19 APRIL 1945
FOR RELEASE NOT BEFORE APRIL 22, 1945
Sergeant Hulon B. Whittington, Infantry, of Ellaville, Georgia, was presented the Congressional Medal of Honor in an impressive ceremony held Saturday, April 21st at 3 p.m., in the General Surgery ward of Brooke General and Convalescent hospital where the Sergeant is a patient.
The presentation of the Medal of Honor, the nation's highest award, was made to Sergeant Whittington by Major General J.P. Lucas, commanding general of the Fourth Army. General Lucas was designated by the War Department to act as the personal representative of the President for the presentation of that award.
Present for the ceremony was Sergeant Whittington's father Henry B. Whittington of Natchitoches, Louisiana.
The citation which accompanied the Medal of Honor, read by Captain Robert S. Hawthorne, Adjutant, Brooke General and Convalescent Hospital, is as follows:
"The White House, Washington: The late (scratched out) President of the United States takes pleasure in awarding the Medal of Honor to Sergeant Hulon B. Whittington, Co. I, 41st Armored Infantry Regiment, United States Army, for service as set forth in the following:When Sergeant Hulon B. Whittington, who claims Ellaville, Georgia, as his home, was told he was to be presented the Congressional Medal of Honor, his quiet, unassuming, self-assured manner did not betray emotion. Perhaps it is these qualities in Sergeant Whittington's make-up which so aptly guided him on the battlefield and aided him to carry out a mission in accord with the highest traditions of the army--"Valor, above and beyond the call of duty."
"For conspicuous gallantry and intrepidity at the risk of life above and beyond the call of duty. On the night of 29 July 1944, near Grimesnil, France, during an enemy armored attack, Sergeant Whittington, a squad leader, assumed command of his platoon when the platoon leader and platoon sergeant became missing in action. He reorganized the defense, and under fire courageously crawled between gun positions to check the actions of his men. When the advancing enemy attempted to penetrate a road block, Sergeant Whittington, completely disregarding intense enemy action, mounted a tank and by shouting through the turret, directed it into a position to fire point blank at the leading Mark V German tank. The destruction of this vehicle blocked all movement of the remaining enemy column, consisting of over 100 vehicles of a Panzer unit. The blocked vehicles were then destroyed by hand grenades, bazooka, tank and artillery fire and large numbers of enemy personnel were wiped out by a bold and resolute bayonet charge inspired by Sergeant Whittington. When the medical aid man had become a casualty, Sergeant Whittington personally administered first aid to his wounded men, The dynamic leadership, the inspiring example and the dauntless courage of Sergeant Whittington, above and beyond the call of duty, are in keeping with the highest traditions of the military service." It was signed by the late President, Franklin D. Roosevelt.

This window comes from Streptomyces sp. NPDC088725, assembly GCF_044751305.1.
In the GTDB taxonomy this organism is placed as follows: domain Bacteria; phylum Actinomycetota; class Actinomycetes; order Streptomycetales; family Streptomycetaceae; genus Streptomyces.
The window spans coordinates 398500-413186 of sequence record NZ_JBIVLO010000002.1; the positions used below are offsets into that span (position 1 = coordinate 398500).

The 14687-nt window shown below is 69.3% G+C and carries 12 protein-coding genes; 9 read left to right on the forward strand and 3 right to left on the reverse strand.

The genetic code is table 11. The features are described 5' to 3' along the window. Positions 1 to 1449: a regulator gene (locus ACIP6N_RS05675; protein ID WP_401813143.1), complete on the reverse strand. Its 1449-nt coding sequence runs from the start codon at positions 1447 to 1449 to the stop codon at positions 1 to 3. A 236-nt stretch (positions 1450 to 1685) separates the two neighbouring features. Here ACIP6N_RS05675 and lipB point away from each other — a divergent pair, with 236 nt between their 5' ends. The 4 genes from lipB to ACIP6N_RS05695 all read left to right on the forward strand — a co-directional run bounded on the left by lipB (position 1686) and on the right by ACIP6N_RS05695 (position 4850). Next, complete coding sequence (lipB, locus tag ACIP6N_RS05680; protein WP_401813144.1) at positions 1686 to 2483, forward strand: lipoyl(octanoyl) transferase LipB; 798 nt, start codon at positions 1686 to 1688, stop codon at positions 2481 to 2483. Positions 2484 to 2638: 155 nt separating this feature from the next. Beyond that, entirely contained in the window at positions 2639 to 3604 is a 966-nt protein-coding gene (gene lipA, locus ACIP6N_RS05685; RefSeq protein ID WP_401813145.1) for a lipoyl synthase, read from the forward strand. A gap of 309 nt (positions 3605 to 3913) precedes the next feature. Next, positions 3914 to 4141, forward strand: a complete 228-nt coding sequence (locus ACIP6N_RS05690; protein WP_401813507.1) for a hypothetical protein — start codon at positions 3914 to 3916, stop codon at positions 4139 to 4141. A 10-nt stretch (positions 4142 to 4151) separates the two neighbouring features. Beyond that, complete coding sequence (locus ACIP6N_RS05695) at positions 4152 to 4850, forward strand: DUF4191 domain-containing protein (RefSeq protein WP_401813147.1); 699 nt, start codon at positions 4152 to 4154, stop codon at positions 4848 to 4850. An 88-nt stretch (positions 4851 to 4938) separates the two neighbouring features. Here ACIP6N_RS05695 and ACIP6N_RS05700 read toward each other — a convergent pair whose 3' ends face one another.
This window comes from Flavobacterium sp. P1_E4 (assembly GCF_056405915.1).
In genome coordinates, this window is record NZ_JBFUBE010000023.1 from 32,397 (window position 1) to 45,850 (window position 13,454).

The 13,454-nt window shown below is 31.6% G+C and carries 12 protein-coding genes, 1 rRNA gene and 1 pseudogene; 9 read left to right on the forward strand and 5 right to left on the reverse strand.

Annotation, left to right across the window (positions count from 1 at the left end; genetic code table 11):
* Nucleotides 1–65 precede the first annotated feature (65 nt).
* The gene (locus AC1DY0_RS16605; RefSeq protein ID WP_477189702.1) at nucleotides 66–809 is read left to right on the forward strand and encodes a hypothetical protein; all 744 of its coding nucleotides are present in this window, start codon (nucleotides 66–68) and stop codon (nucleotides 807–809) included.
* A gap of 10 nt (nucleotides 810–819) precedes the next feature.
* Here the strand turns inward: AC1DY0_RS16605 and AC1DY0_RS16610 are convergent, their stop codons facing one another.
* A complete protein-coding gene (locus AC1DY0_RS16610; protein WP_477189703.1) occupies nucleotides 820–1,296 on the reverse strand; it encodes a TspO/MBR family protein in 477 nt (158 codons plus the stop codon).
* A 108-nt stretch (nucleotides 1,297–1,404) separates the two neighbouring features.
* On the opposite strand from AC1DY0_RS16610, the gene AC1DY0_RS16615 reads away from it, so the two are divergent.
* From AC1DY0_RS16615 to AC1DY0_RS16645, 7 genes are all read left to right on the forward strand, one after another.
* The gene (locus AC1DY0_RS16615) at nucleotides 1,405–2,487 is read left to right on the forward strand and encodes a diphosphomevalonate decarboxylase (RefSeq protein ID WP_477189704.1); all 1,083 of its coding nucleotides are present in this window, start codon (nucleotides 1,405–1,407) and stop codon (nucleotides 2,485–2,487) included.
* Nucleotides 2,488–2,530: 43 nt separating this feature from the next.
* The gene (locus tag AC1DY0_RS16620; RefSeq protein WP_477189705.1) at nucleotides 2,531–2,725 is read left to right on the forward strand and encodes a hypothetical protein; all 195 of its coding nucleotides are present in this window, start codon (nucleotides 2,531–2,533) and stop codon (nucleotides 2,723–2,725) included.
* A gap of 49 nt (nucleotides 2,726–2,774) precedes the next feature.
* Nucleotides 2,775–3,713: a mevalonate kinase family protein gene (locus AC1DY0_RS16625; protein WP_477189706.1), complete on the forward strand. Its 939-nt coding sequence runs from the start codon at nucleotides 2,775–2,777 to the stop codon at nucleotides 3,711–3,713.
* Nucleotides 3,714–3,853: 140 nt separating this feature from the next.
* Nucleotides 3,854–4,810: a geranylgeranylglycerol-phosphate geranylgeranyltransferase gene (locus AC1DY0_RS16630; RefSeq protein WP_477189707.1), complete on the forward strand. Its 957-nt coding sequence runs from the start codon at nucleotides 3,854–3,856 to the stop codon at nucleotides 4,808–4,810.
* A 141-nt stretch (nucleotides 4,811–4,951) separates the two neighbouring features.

Whittington, who was wounded twice--once in Sicily and once in France--is but one of a few members left from his old organization and though Whittington is unable to join his comrades now carrying on with Lt. General William S. Simpson's Ninth Army, he is certain that it is the indomitable determination of the men he fought with that is guiding them on to Berlin--and victory in the European Theatre.
Much like any other American soldier, Sergeant Whittington is straightforward, friendly, sentimental; and had it not been for wounds received in France, he still would be fighting alongside these comrades he came to know and respect as he would his brothers.
Whittington was born in Bogalusa, Louisiana on July 9, 1921. He attended school at Bastrop, Louisiana and in New Orleans where he finished high school.
Whittington entered the service of his country on August 21, 1940 at Bastrop. In addition to his Medal of Honor, Whittington wears the Silver Star, Purple Heart with one oak-leaf cluster, the Combat Infantryman Badge, the Good Conduct medal, the American Defense (pre-Pearl Harbor) ribbon, the American Theatre ribbon (serving as gunner on a ship) and the European Theatre of Operations ribbon with four battle stars.
Leaving these shores for duty overseas on October 27, 1942, Whittington landed with General Patton's troops on November 7, 1942, D-Day at Casablanca. He saw action at Meknes, French Morocco, and again in Algeria. Then came Tunisia and D-Day, July 10th, 1943 at Sicily.